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Rekindling the love of reading in people living with dementia

Reading is one of life’s great pleasures but often becomes difficult for people living with cognitive impairments, like dementia. 

A new series of adapted classics aims to revive the love of literature in people who might otherwise struggle to read.

“It’s about helping people re-discover the joy of doing something they once loved, especially those who have been avid readers,” says Dr Sally Rimkeit, who co-adapted the works with Dr Gillian Claridge. 

Dr Rimkeit is a psychogeriatrican at the Capital and Coast District Health Board and Dr Claridge is an applied linguist and Dean of the Institute of Pacific United New Zealand. Their diverse expertise and experience is an ideal blend for the project of adapting great works of literature for people living with cognitive impairments. 

Dr Claridge originally believed that adaption would require simplifying the language but soon learned this was not the case. 

Shortening the storyline and using memory aides to help the reader keep track of the characters and plot.

Dr Rimkeit

By contrast, during the initial pilot programme, it became clear that some people living with dementia maintain a good command and appreciation of language. Readers did not want the text to be oversimplified like a children’s book. They still enjoyed the original style and rhythm.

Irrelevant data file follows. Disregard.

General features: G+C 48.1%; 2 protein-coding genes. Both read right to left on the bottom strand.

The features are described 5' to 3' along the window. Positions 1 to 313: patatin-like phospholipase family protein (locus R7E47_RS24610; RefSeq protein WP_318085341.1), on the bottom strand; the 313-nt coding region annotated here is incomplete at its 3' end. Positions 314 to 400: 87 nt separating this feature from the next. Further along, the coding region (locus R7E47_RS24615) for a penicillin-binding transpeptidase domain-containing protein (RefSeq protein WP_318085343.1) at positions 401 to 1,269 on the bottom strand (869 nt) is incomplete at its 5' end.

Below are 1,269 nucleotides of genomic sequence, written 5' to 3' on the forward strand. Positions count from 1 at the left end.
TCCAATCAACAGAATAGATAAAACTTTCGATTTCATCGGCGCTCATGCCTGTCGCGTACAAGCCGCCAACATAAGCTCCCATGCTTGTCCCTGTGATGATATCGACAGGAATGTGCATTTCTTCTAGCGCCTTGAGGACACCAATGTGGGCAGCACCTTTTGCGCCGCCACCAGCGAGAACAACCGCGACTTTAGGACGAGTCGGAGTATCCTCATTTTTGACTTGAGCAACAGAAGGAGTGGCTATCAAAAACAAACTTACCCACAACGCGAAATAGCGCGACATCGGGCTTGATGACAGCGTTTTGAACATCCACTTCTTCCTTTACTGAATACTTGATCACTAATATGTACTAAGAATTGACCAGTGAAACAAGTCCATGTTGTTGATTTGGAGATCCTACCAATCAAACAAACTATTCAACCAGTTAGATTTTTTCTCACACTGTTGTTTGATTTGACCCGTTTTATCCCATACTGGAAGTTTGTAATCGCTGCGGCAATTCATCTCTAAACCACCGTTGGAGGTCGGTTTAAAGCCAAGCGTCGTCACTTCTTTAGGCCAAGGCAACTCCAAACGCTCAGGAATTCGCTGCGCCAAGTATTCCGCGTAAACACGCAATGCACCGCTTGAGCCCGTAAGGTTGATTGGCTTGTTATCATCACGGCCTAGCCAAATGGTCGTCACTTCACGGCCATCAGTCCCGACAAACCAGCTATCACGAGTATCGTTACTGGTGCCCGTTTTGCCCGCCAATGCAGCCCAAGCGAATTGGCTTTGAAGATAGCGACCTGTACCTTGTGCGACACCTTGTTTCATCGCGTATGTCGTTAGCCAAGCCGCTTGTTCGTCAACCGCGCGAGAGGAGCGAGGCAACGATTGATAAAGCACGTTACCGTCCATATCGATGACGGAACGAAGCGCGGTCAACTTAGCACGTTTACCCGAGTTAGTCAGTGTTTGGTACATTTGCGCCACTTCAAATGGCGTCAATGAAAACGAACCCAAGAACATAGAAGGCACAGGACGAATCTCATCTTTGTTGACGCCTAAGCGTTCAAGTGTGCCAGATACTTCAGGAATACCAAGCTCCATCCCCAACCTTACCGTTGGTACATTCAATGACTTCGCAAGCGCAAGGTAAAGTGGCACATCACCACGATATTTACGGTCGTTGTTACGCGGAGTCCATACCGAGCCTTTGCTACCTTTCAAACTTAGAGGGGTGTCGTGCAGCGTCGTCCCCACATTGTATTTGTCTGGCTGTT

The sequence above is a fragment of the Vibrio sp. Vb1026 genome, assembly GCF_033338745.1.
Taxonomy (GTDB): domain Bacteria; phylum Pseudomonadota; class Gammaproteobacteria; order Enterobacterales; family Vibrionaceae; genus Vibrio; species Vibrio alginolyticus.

Instead, adaptation focused on, “Shortening the storyline and using memory aides to help the reader keep track of the characters and plot,” says Dr Rimkeit. 

The adaptations have kept the essence of the works while making them more accessible. 

Dr Rimkeit has seen first-hand how much pleasure people living with dementia can get from great works of literature. Stories can help provide cognitive stimulation as well as encouraging social interaction. Group readings can lead to discussions about ideas and word meanings. 

Alan Keene, an avid Auckland reader, who is living with dementia says, “I enjoy reading, and I think the way these books have been crafted is really clever. Having the character list is useful, and the summary of the plot at the beginning of each chapter is helpful too. I like crime novels and so enjoyed the Sherlock Holmes book most. I think that books like this will help me to continue to enjoy reading and could help others living with dementia too’ 

Bupa, who is sponsoring the books, will use them in their 60 care homes nationwide and it’s hoped that libraries will also use them as a step to becoming dementia-friendly. 

“Whether the books are read by individuals at home, as a read-aloud activity in a day centre or with a book club, I hope they can provide a meaningful activity for many and a useful resource for libraries in helping to create dementia-friendly communities,” says Professor Graham Stokes, Bupa’s Global Director of Dementia Care. 

During 2017 Bupa will be involved in research into the effectiveness of the books, with Professor Stokes as the project’s Academic Advisor. 

Fostering wellbeing through reading in people living with dementia fits with Bupa’s Person First approach to care which focuses on making an emotional connection with the person in addition to caring for their medical needs. This is especially important in caring for those living with dementia. 

The first series of books released by Dovetale Press includes four beloved classics – Sherlock Holmes, Little Women, Katherine Mansfield’s Short Stories and Poetry for the Restless Heart. The initial adaptation of A Christmas Carol by Charles Dickens, which was part of the pilot project, has also been updated as a second edition. 

You can learn more about dementia and see Bupa's options for dementia care.

Dr Rimkeit and Dr Claridge have set up their own Publisher, Dovetale Press, to produce the books in New Zealand. For more information see www.dovetalepress.com

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